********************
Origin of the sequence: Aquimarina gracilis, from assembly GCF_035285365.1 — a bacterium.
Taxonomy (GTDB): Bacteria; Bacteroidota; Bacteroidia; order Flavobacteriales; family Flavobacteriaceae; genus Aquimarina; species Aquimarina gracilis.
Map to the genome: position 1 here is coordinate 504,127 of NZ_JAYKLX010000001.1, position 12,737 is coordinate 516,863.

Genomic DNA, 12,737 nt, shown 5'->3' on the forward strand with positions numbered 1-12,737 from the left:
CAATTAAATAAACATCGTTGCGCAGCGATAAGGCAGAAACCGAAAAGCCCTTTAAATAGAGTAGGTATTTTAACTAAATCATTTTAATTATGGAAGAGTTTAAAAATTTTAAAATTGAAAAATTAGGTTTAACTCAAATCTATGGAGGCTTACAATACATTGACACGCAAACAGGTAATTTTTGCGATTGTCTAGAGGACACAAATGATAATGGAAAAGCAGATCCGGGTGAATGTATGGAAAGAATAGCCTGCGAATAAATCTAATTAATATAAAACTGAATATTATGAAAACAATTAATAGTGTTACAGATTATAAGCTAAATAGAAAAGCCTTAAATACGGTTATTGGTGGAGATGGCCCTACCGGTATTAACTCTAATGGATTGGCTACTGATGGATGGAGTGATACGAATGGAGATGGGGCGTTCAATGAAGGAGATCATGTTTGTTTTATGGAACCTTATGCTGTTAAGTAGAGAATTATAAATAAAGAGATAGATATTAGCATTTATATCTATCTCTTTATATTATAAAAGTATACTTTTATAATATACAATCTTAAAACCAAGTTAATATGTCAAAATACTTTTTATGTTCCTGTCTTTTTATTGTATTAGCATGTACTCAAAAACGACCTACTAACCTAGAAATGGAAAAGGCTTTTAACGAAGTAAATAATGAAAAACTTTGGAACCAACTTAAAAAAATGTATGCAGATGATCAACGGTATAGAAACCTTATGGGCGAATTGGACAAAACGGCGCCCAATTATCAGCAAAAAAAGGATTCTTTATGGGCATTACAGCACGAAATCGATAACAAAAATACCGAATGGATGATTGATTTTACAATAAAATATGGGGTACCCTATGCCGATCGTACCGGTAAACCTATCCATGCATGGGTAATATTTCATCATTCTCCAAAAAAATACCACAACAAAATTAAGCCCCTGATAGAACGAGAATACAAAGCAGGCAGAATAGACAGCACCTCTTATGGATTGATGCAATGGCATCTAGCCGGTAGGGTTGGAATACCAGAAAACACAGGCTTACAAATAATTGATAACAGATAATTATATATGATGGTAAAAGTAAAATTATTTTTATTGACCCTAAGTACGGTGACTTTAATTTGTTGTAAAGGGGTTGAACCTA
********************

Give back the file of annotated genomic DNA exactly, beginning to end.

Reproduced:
Origin of the sequence: Aquimarina gracilis, from assembly GCF_035285365.1 — a bacterium.
Taxonomy (GTDB): Bacteria; Bacteroidota; Bacteroidia; order Flavobacteriales; family Flavobacteriaceae; genus Aquimarina; species Aquimarina gracilis.
Map to the genome: position 1 here is coordinate 504,127 of NZ_JAYKLX010000001.1, position 12,737 is coordinate 516,863.

Genomic DNA, 12,737 nt, shown 5'->3' on the forward strand with positions numbered 1-12,737 from the left:
CAATTAAATAAACATCGTTGCGCAGCGATAAGGCAGAAACCGAAAAGCCCTTTAAATAGAGTAGGTATTTTAACTAAATCATTTTAATTATGGAAGAGTTTAAAAATTTTAAAATTGAAAAATTAGGTTTAACTCAAATCTATGGAGGCTTACAATACATTGACACGCAAACAGGTAATTTTTGCGATTGTCTAGAGGACACAAATGATAATGGAAAAGCAGATCCGGGTGAATGTATGGAAAGAATAGCCTGCGAATAAATCTAATTAATATAAAACTGAATATTATGAAAACAATTAATAGTGTTACAGATTATAAGCTAAATAGAAAAGCCTTAAATACGGTTATTGGTGGAGATGGCCCTACCGGTATTAACTCTAATGGATTGGCTACTGATGGATGGAGTGATACGAATGGAGATGGGGCGTTCAATGAAGGAGATCATGTTTGTTTTATGGAACCTTATGCTGTTAAGTAGAGAATTATAAATAAAGAGATAGATATTAGCATTTATATCTATCTCTTTATATTATAAAAGTATACTTTTATAATATACAATCTTAAAACCAAGTTAATATGTCAAAATACTTTTTATGTTCCTGTCTTTTTATTGTATTAGCATGTACTCAAAAACGACCTACTAACCTAGAAATGGAAAAGGCTTTTAACGAAGTAAATAATGAAAAACTTTGGAACCAACTTAAAAAAATGTATGCAGATGATCAACGGTATAGAAACCTTATGGGCGAATTGGACAAAACGGCGCCCAATTATCAGCAAAAAAAGGATTCTTTATGGGCATTACAGCACGAAATCGATAACAAAAATACCGAATGGATGATTGATTTTACAATAAAATATGGGGTACCCTATGCCGATCGTACCGGTAAACCTATCCATGCATGGGTAATATTTCATCATTCTCCAAAAAAATACCACAACAAAATTAAGCCCCTGATAGAACGAGAATACAAAGCAGGCAGAATAGACAGCACCTCTTATGGATTGATGCAATGGCATCTAGCCGGTAGGGTTGGAATACCAGAAAACACAGGCTTACAAATAATTGATAACAGATAATTATATATGATGGTAAAAGTAAAATTATTTTTATTGACCCTAAGTACGGTGACTTTAATTTGTTGTAAAGGGGTTGAACCTA